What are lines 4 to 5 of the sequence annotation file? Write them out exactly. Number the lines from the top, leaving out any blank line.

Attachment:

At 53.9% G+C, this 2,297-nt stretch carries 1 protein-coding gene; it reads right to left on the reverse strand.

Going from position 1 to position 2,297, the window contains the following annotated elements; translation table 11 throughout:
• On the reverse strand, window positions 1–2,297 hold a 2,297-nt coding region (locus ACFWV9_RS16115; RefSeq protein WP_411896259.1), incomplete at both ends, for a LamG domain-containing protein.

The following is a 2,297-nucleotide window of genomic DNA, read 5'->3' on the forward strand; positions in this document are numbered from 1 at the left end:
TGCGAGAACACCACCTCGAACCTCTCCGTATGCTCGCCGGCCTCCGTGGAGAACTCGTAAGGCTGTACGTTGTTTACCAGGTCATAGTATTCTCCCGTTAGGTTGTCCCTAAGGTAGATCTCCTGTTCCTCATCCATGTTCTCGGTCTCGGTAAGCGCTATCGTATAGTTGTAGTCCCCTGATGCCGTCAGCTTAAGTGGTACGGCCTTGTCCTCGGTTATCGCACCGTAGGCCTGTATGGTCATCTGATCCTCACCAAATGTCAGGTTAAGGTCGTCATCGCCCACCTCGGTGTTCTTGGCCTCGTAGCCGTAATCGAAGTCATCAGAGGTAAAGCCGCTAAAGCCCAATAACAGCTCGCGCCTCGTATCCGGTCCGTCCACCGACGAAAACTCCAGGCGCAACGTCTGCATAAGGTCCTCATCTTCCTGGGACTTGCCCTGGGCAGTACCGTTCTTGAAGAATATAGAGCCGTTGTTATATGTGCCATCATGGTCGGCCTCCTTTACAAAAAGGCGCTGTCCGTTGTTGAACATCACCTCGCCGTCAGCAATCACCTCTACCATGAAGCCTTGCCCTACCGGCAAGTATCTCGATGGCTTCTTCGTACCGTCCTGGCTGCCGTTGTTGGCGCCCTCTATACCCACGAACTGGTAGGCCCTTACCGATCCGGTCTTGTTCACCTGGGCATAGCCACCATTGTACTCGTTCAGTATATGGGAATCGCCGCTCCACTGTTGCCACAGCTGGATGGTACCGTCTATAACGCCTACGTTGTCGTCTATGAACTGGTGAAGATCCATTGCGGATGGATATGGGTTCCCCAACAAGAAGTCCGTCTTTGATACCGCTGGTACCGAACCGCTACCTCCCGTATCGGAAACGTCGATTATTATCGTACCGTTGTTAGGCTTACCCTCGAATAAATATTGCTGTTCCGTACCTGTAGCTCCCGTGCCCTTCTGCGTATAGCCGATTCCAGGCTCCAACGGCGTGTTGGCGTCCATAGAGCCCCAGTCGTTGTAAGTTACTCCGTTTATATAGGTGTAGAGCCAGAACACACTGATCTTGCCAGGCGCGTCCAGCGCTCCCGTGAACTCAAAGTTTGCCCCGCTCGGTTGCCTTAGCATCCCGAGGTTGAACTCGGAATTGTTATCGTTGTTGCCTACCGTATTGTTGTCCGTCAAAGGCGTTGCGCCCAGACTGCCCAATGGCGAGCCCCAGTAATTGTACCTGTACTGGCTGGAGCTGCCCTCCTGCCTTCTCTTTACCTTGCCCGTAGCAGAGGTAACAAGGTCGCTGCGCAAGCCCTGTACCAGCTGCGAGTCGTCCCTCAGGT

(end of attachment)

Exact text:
The following is a 2,297-nucleotide window of genomic DNA, read 5'->3' on the forward strand; positions in this document are numbered from 1 at the left end:
TGCGAGAACACCACCTCGAACCTCTCCGTATGCTCGCCGGCCTCCGTGGAGAACTCGTAAGGCTGTACGTTGTTTACCAGGTCATAGTATTCTCCCGTTAGGTTGTCCCTAAGGTAGATCTCCTGTTCCTCATCCATGTTCTCGGTCTCGGTAAGCGCTATCGTATAGTTGTAGTCCCCTGATGCCGTCAGCTTAAGTGGTACGGCCTTGTCCTCGGTTATCGCACCGTAGGCCTGTATGGTCATCTGATCCTCACCAAATGTCAGGTTAAGGTCGTCATCGCCCACCTCGGTGTTCTTGGCCTCGTAGCCGTAATCGAAGTCATCAGAGGTAAAGCCGCTAAAGCCCAATAACAGCTCGCGCCTCGTATCCGGTCCGTCCACCGACGAAAACTCCAGGCGCAACGTCTGCATAAGGTCCTCATCTTCCTGGGACTTGCCCTGGGCAGTACCGTTCTTGAAGAATATAGAGCCGTTGTTATATGTGCCATCATGGTCGGCCTCCTTTACAAAAAGGCGCTGTCCGTTGTTGAACATCACCTCGCCGTCAGCAATCACCTCTACCATGAAGCCTTGCCCTACCGGCAAGTATCTCGATGGCTTCTTCGTACCGTCCTGGCTGCCGTTGTTGGCGCCCTCTATACCCACGAACTGGTAGGCCCTTACCGATCCGGTCTTGTTCACCTGGGCATAGCCACCATTGTACTCGTTCAGTATATGGGAATCGCCGCTCCACTGTTGCCACAGCTGGATGGTACCGTCTATAACGCCTACGTTGTCGTCTATGAACTGGTGAAGATCCATTGCGGATGGATATGGGTTCCCCAACAAGAAGTCCGTCTTTGATACCGCTGGTACCGAACCGCTACCTCCCGTATCGGAAACGTCGATTATTATCGTACCGTTGTTAGGCTTACCCTCGAATAAATATTGCTGTTCCGTACCTGTAGCTCCCGTGCCCTTCTGCGTATAGCCGATTCCAGGCTCCAACGGCGTGTTGGCGTCCATAGAGCCCCAGTCGTTGTAAGTTACTCCGTTTATATAGGTGTAGAGCCAGAACACACTGATCTTGCCAGGCGCGTCCAGCGCTCCCGTGAACTCAAAGTTTGCCCCGCTCGGTTGCCTTAGCATCCCGAGGTTGAACTCGGAATTGTTATCGTTGTTGCCTACCGTATTGTTGTCCGTCAAAGGCGTTGCGCCCAGACTGCCCAATGGCGAGCCCCAGTAATTGTACCTGTACTGGCTGGAGCTGCCCTCCTGCCTTCTCTTTACCTTGCCCGTAGCAGAGGTAACAAGGTCGCTGCGCAAGCCCTGTACCAGCTGCGAGTCGTCCCTCAGGT